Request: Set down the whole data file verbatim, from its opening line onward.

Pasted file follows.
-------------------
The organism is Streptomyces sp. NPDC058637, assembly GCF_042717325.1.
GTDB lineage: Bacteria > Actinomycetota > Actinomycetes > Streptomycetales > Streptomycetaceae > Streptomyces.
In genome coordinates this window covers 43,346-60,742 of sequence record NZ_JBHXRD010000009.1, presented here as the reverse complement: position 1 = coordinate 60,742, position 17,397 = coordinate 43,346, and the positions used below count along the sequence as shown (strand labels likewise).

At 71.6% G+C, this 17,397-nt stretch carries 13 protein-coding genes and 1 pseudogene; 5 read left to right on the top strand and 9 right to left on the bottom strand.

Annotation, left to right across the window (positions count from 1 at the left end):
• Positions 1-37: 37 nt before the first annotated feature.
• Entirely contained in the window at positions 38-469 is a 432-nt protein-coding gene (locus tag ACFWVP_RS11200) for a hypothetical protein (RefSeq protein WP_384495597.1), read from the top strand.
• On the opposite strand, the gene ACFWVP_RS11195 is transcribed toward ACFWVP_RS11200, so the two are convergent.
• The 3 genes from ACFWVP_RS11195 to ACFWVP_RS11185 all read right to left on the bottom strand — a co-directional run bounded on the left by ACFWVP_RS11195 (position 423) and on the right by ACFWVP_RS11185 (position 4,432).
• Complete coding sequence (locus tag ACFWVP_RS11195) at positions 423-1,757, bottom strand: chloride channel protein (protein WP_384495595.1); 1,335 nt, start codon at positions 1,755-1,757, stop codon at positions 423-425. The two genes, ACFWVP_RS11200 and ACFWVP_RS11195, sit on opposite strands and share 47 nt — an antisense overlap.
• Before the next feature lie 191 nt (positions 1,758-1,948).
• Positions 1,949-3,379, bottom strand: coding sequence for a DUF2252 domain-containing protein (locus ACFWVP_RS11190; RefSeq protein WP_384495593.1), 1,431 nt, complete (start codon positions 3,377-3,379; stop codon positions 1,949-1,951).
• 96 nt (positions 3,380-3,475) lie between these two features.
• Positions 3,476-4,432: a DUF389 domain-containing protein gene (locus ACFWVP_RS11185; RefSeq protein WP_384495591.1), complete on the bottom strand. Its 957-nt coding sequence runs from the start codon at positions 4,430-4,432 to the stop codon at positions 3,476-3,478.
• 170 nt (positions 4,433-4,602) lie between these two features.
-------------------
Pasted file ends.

The organism is Streptomyces sp. NPDC058637, assembly GCF_042717325.1.
GTDB lineage: Bacteria > Actinomycetota > Actinomycetes > Streptomycetales > Streptomycetaceae > Streptomyces.
In genome coordinates this window covers 43,346-60,742 of sequence record NZ_JBHXRD010000009.1, presented here as the reverse complement: position 1 = coordinate 60,742, position 17,397 = coordinate 43,346, and the positions used below count along the sequence as shown (strand labels likewise).

At 71.6% G+C, this 17,397-nt stretch carries 13 protein-coding genes and 1 pseudogene; 5 read left to right on the top strand and 9 right to left on the bottom strand.

Annotation, left to right across the window (positions count from 1 at the left end):
• Positions 1-37: 37 nt before the first annotated feature.
• Entirely contained in the window at positions 38-469 is a 432-nt protein-coding gene (locus tag ACFWVP_RS11200) for a hypothetical protein (RefSeq protein WP_384495597.1), read from the top strand.
• On the opposite strand, the gene ACFWVP_RS11195 is transcribed toward ACFWVP_RS11200, so the two are convergent.
• The 3 genes from ACFWVP_RS11195 to ACFWVP_RS11185 all read right to left on the bottom strand — a co-directional run bounded on the left by ACFWVP_RS11195 (position 423) and on the right by ACFWVP_RS11185 (position 4,432).
• Complete coding sequence (locus tag ACFWVP_RS11195) at positions 423-1,757, bottom strand: chloride channel protein (protein WP_384495595.1); 1,335 nt, start codon at positions 1,755-1,757, stop codon at positions 423-425. The two genes, ACFWVP_RS11200 and ACFWVP_RS11195, sit on opposite strands and share 47 nt — an antisense overlap.
• Before the next feature lie 191 nt (positions 1,758-1,948).
• Positions 1,949-3,379, bottom strand: coding sequence for a DUF2252 domain-containing protein (locus ACFWVP_RS11190; RefSeq protein WP_384495593.1), 1,431 nt, complete (start codon positions 3,377-3,379; stop codon positions 1,949-1,951).
• 96 nt (positions 3,380-3,475) lie between these two features.
• Positions 3,476-4,432: a DUF389 domain-containing protein gene (locus ACFWVP_RS11185; RefSeq protein WP_384495591.1), complete on the bottom strand. Its 957-nt coding sequence runs from the start codon at positions 4,430-4,432 to the stop codon at positions 3,476-3,478.
• 170 nt (positions 4,433-4,602) lie between these two features.